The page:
I currently have a GSP and his name is "Patch". He is almost a year old and he is a goof. He is not nuetered but that may be a possibility in the future. He barks at strangers but will let them pet him. Especially the UPS man with new stuff for the shop. I have Patch on self feeder and waterer. I've heard that when fixed, a dog will become a little over-weight. I don't know if this is true. The nuetering I'm told will help cease his wandering especially when he smells a female in heat.

Brian Austin
06-11-2005, 1:59 PM
Different breeds will act differently after neutering. My GSD actually has MORE energy after her operation 5 months ago. She's still a young 'un, though, which will have an impact on energy levels.

Watch the weight and adjust accordingly. I don't use a self-feeder so I can't tell you how to meter it. As you're probably aware, the dog should look fairly lean with little to no ribs visible but can be felt easily when petted. You could switch to a lower fat food if the dog appears to be gaining weight. Lots of exercise will also keep it in check, especially for any working dogs like yours.

As for the watchdog/guarddog statement above, it's right on target. If your dog is a family dog (as our's is), you want the dog wary of strangers but not aggressive. The dog should be somewhat reserved unless you "approve" the stranger to the dog. Warning signs on most dogs are the neck "hackles" going up when approached by a stranger. That's generally a fear response and is unpredictable from dog to dog. My GSD will back off but start barking aggressively. If approached, she'll feint toward the stranger but not attack...yet. She's beginning some basic bitework training to build confidence (her mother and father are both Schutzhund (protection dog) trial winners several times over) but we're not going the full route. Too much time.

Getting off track here...

If it's for your dog's health, I'd do it, regardless of energy levels and/or aggressiveness concerns. A lot of that stuff can be adjusted with training and exercise.

Ian Barley
06-11-2005, 3:16 PM
I had two boxers and one of them was a monorchid - only one testicle descended - quite common but almost invariably the undescended testicle will become a problem later. It sounds from your description like something similar in your dogs case.

Will castration make him "wimpy"? Only if he was gonna be anyway. Is that a problem? I have never had a dog that needed to be made more agressive in any household situation. Trust your dog. He is a better observer of human nature than you are because that is what he does all day. I was once attacked by a youth while walking my two, very placid and gentle natured boxers. Before I knew what was happening they had disabled my assailant and turned into animals that I had never seen before. As soon as the young "gentleman" involved had been dealt with and they were happy that I was back in control they reverted to normal.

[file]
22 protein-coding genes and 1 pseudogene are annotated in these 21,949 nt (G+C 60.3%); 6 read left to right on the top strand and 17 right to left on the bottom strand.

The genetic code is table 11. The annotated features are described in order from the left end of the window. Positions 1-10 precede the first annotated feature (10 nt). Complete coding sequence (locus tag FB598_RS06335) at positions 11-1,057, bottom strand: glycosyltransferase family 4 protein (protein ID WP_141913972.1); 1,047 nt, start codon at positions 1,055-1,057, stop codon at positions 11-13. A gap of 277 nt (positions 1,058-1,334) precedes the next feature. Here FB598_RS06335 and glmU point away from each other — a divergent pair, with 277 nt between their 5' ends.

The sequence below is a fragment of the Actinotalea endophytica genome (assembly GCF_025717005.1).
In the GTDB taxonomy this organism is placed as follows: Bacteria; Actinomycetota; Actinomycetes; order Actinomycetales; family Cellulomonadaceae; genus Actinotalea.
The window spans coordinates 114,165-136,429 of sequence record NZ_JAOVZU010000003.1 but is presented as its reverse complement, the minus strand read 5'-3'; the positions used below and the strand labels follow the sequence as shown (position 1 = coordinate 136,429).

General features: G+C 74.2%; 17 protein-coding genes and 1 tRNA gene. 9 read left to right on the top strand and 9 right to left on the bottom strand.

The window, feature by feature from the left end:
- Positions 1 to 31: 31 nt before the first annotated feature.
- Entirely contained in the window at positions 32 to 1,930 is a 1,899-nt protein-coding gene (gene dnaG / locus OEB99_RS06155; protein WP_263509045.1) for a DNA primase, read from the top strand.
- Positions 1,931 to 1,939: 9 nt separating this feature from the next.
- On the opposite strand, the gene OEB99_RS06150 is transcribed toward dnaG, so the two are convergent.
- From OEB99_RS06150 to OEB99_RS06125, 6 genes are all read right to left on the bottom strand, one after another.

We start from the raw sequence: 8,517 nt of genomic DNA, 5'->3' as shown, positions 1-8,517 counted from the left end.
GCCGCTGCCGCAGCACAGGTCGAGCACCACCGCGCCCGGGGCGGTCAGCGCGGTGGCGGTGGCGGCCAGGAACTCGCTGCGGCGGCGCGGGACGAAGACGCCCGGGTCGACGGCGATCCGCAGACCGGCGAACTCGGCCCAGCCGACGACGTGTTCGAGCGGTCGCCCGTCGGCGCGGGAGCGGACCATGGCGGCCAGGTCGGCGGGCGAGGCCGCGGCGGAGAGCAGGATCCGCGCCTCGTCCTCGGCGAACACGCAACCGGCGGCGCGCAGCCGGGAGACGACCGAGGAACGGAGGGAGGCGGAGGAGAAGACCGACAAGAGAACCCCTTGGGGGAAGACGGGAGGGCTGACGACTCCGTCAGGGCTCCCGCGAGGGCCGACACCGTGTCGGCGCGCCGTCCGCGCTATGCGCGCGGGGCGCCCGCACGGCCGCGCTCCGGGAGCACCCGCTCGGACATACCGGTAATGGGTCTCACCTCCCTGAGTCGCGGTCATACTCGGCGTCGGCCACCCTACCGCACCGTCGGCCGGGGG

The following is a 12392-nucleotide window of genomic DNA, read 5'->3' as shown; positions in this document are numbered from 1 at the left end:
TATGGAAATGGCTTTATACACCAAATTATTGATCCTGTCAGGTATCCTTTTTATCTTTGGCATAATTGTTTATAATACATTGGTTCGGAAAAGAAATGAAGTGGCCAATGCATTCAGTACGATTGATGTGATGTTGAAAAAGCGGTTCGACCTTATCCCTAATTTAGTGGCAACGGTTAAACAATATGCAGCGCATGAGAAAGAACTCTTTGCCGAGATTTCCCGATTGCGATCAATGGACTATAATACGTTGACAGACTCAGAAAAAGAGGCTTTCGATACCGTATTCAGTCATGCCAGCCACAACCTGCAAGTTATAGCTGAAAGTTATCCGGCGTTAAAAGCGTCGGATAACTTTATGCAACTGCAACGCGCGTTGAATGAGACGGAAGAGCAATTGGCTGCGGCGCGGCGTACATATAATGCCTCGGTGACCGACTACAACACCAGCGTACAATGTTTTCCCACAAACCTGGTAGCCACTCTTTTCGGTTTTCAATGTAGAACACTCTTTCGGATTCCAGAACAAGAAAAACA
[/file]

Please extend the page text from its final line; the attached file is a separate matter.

A good guard dog is one who realises that his pack - your family - is led by one of the two legged dogs - ideally you - and that his best interests are served by keeping you in control. A dog with an aggressive nature is gonna challenge for dominance with at least some of the other two legged dogs and becomes a liability quite quickly.

If your vet says that he needs the work trust the vet. Don't worry about the dogs character - the only troublesome dog is a stroppy dog.

Nick Mitchell
06-11-2005, 3:45 PM
Bob, sounds like you wanted a Cane Corso and not a German Shorthaired Pointer.

The GSP is not a guarddog it is an athlete, and a great one at that. It was developed to be an all-purpose sporting dog by the average German sportsman after the common man was allowed to hunt game and not just the nobility. The GSP is a remarkably intelligent dog and one that needs a great deal of exercise , both physically and mentally.

In every litter there are leaders and there are followers. Your dog is not a wimp.

Keep him occupied and do something to raise his confidence level. While you must remain the alpha male, try and build a partnership with your dog to raise his self-esteem. Even something as common as a pat on the head can make certain dogs feel too subservient, which if they are a follower to begin with can make them feel even less.

Barking is usually caused by boredom and a feeling of inadequacy. Easily fixed if you have the time.

Unless you plan on breeding your dog then get him neutered. He'll be fine.

If you think a GSP is a lousy guarddog, you should try a Scottish Deerhound...you'll be lucky if he ever gets off the couch to say hello when you get home ! But outside....watch out! :D